Implementation is simple. Give the video game player two buttons; one marked “shake”, the other “slap”. The player’s character walks around a maze or landscape, encountering recurring characters, partly at random. At encounter one must quickly push either “shake” or “slap” to continue play; meanwhile the computer does the same for the other character.
“Shake” = character offers to shake hands; “slap” = character slaps. Shake is nice, slap is mean. If two shake, then truce; slap defeats shake; and slaps draw.
Let lose, draw, truce, and win = -3,-1,1,3 points. After any number of rounds, the goal is 0; if both meet goal, then truce, etc. In the end it is possible to truce with the machine.
The shake-slap buttons can define other dilemma encounters, such as the first chapter’s orange-apple exchange. Many other dilemmas of social living can be thus video-dramatized.
The other video characters are recognizable by color, shape, dialog, etc. They play by differing strategies; All C, All D, TFT, Random; TFT with random noise; “angry” TFT; TF2T; 2TFT; TFT with “testing” behavior; TFT with “forgiveness factor”; reverse TFT; and “Pavlov”.
In any given encounter, your best strategy depends on the other character’s strategy. Playing this at video-game speed requires quick character recognition, social memory, moral reasoning, and judgement. Unlike other video games, dilemma video games appeal to higher than the base of the spinal cord.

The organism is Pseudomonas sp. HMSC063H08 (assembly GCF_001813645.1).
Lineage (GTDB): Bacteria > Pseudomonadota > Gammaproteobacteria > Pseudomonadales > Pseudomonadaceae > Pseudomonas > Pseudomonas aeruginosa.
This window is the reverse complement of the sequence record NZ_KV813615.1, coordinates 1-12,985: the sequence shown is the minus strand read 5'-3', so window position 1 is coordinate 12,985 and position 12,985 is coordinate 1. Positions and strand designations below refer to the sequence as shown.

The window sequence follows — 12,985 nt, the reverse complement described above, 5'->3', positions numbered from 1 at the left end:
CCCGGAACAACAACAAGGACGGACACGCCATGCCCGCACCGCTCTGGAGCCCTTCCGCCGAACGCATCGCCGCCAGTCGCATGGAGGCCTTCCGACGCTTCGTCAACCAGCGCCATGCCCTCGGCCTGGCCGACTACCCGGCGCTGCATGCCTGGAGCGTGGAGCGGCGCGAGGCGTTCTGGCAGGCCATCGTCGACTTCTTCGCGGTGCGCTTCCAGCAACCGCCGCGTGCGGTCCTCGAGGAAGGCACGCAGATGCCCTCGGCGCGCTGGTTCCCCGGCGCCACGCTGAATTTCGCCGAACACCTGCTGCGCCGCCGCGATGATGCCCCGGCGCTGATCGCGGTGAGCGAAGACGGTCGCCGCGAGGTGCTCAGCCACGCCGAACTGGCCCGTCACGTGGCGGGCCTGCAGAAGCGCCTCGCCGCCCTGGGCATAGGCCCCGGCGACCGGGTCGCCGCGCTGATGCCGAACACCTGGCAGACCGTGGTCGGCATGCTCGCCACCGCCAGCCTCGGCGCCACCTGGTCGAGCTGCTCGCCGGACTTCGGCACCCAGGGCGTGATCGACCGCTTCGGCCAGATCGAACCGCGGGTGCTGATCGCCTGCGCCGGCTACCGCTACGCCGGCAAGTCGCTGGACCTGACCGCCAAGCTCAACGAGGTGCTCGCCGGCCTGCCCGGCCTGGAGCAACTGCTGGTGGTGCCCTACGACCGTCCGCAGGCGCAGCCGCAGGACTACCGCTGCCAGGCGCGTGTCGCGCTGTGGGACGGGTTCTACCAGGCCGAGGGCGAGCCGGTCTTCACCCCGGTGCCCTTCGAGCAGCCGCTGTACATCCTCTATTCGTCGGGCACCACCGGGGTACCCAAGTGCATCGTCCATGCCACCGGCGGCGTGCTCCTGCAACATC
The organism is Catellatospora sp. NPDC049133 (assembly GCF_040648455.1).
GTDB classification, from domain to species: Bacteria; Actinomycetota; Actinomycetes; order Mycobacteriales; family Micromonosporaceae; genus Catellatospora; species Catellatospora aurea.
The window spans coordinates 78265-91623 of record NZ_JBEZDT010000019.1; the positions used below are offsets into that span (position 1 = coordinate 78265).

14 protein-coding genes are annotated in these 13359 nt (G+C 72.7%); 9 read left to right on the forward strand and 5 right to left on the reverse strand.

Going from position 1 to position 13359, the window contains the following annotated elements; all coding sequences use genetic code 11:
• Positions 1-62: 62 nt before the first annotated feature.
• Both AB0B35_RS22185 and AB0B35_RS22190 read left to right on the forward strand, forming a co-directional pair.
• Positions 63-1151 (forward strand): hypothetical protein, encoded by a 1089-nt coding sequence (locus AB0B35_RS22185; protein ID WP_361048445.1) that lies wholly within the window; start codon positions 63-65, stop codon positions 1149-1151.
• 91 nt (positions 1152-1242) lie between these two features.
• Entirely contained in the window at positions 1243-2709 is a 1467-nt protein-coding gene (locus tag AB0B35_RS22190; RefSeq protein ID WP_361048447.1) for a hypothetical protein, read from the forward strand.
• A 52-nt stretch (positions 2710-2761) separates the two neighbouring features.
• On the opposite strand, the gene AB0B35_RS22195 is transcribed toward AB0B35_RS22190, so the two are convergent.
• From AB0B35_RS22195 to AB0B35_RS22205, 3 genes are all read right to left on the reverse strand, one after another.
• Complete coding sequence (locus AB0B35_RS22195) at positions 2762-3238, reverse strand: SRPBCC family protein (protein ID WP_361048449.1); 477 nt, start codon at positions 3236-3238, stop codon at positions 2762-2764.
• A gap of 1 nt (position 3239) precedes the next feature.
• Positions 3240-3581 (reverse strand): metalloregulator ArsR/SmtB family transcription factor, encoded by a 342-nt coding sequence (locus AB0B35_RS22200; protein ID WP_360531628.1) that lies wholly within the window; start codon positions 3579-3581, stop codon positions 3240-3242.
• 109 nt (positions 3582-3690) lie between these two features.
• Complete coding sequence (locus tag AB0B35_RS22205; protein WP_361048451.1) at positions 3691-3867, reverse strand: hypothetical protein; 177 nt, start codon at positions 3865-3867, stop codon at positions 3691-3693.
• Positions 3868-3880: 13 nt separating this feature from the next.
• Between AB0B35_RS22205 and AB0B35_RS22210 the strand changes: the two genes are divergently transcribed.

In gambling states, a video game can “wager the price of the next game”; that is, it can offer a Price Parley bet on the outcome of the present game. Implement as follows:
The machine offers the wager; you put a quarter in the slot. Now either the machine will return the quarter or not, and either you get another game or not. What happens depends on the outcome of the first game.
Win = you get money back, and a new game: “free game”
Truce = you get no money back, and a new game: “sold game”
Draw = you get money back, and no game: “no sale”
Lose = you get no money back, and no game. “no return”
In nongambling states, we can finesse the question by using “refund incentives”. Implement as follows:
To start the game you must put in two quarters. Now you will either get back a quarter or not; and you will play one game or two. Outcome depends in the first game outcome.
As before, win = “free game”; money back, second game;
truce = “sold game”; no money back, second game;
draw = “no sale”; money back, no second game;
lose = “no return”; no money back, no second game.
The game’s dilemma structure keeps the player in the gaming cycle.